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Iran in the background as Iraq prepares campaign to retake Ramadi

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U.S. officials on May 26 downplayed Islamic State of Iraq and Levant’s (ISIL) recent gains in Iraq as Iraqi Prime Minister Haider al-Abadi pledged to recapture Ramadi in days, perhaps with assistance from Iran.

The Iraqi government has called for volunteers and enlisted the aid of Shi’ite militiamen in its counteroffensive in ISIL-controlled Ramadi, the capital of Anbar province.

The militiamen, some of which have ties with Iran forces, advanced on May 26 within a few kilometers of Ramadi’s southwestern edge.

The Iraqi army is expected to launch an operation to retake Ramadi in the coming days.

The Iraqi army is expected to launch an operation to retake Ramadi in the coming days.

Related: U.S. ally against ISIL? Iran conducts air strikes on northern Iraq, Dec. 4, 2014

Maj. Gen. Qasem Soleimani, who heads Iran’s elite Quds Force, said over the weekend that Iran has done far more than the U.S. against the Islamic State of Iraq and Levant (ISIL).

“Obama has not done a damn thing so far to confront Daesh: doesn’t that show that there is no will in America to confront it?� Soleimani said according to Iran’s state controlled Mehr. “Daesh� is a derogatory Arabic term for ISIL.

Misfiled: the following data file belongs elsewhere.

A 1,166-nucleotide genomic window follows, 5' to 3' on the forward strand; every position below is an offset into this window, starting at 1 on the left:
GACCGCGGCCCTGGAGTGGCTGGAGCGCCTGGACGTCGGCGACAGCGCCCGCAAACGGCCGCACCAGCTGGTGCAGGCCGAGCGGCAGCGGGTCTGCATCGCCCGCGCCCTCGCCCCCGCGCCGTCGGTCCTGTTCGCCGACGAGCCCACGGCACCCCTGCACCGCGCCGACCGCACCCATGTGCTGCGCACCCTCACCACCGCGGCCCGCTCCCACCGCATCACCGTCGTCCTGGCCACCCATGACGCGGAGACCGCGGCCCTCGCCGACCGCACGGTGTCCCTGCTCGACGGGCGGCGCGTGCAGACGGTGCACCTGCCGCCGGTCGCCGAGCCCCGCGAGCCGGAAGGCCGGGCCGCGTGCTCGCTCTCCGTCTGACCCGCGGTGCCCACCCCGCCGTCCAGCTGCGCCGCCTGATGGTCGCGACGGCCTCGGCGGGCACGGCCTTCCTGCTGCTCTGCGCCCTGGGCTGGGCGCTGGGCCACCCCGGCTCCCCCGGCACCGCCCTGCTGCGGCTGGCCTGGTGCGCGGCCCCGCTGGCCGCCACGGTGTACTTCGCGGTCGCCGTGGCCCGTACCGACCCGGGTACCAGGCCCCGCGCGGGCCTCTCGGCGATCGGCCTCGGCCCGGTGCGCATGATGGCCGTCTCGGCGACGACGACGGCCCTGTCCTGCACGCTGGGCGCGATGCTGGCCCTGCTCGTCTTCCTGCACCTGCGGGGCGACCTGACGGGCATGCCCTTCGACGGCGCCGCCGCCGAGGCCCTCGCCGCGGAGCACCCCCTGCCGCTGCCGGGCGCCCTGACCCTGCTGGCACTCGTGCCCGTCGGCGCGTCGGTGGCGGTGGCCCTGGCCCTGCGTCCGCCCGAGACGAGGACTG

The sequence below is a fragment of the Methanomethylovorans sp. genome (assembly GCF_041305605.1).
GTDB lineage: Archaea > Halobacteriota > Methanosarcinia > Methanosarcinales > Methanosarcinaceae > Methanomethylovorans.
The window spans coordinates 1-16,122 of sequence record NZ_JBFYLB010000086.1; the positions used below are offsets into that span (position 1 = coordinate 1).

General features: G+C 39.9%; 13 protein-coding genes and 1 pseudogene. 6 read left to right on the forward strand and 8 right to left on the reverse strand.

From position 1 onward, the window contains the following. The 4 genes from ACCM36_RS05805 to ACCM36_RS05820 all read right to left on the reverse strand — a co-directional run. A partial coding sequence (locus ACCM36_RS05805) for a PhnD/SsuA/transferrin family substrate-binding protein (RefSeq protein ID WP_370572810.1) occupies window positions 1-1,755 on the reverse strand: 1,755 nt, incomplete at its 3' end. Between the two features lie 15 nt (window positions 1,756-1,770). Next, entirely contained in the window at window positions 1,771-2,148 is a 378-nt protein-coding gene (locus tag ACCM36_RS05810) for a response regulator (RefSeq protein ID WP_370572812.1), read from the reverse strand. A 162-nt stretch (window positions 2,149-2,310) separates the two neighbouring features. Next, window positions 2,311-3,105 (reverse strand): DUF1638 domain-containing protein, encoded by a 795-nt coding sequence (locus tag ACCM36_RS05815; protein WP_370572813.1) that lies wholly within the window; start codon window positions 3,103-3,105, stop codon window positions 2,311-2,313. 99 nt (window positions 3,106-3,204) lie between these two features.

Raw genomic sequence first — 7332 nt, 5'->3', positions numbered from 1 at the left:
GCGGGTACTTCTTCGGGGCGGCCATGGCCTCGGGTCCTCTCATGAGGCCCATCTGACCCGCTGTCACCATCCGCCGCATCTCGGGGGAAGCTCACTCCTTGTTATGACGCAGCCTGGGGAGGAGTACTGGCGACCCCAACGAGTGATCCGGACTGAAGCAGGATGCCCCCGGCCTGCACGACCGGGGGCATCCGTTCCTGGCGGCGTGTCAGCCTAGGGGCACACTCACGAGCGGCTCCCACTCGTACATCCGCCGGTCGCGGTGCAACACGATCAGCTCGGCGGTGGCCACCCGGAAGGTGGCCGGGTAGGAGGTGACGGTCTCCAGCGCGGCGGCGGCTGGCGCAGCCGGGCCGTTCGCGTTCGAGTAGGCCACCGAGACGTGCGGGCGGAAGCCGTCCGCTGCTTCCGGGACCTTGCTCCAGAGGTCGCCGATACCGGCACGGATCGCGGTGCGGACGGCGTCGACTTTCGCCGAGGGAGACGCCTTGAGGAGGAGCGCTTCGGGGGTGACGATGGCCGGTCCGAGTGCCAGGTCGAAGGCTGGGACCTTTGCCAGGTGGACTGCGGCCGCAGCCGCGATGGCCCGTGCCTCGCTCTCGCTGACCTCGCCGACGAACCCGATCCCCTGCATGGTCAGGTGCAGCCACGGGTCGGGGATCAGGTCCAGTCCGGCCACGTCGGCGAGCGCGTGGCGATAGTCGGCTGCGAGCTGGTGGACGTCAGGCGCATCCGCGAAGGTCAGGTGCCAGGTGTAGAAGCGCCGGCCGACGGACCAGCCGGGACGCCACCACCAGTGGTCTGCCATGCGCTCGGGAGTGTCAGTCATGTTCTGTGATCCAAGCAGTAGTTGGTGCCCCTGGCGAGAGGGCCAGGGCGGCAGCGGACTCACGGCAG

Meanwhile the White House has downplayed recent ISIL gains.

“Are we going to light our hair on fire every time there’s a setback?â€� White House Press Secretary Josh Earnest said. Earnest boasted that President Barack Obama’s strategy against ISIL has “yielded important successes.â€�

A spokesman for the Shi’ite militia said Iraqi forces have Ramadi surrounded from three sides.

On May 26, Iraq’s Defense Ministry said its forces were able to stave off an ISIL offensive in the town of Khaldiya, 15 miles east of Ramadi and 50 miles west of Baghdad.

Iraq also awaits delivery of 2,000 anti-tank rockets from the U.S., slated for arrival within the next week.

Obama reportedly recently met with security advisers at the White House to discuss the possibility of revamping U.S. strategy in the wake of ISIL seizing Ramadi. The Pentagon said the loss of Ramadi would not give ISIL a launching pad to threaten Baghdad.

“They had controlled 80 percent to 90 percent [of Ramadi] for a while and now they have the whole thing,� a senior U.S. military officer, speaking on condition of anonymity, said. “It hasn’t shifted the overall battlefield that much.�



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Egypt has destroyed over 500 tunnels at Gaza border since October

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Egypt’s army has closed off more than 500 tunnels as President Abdul Fatah Sisi’s “comprehensiveâ€� crackdown on militancy continues in Sinai and on the border with the Gaza Strip.

Egyptian security forces destroy a tunnel near the Gaza border.

Egyptian security forces destroy a tunnel near the Gaza border.

Military spokesman Gen. Mohammed Samir told state-owned al-Ahram newspaper on May 25 that 521 tunnels connecting Gaza to Egypt have been discovered since large-scale operations in the North Sinai province began in October.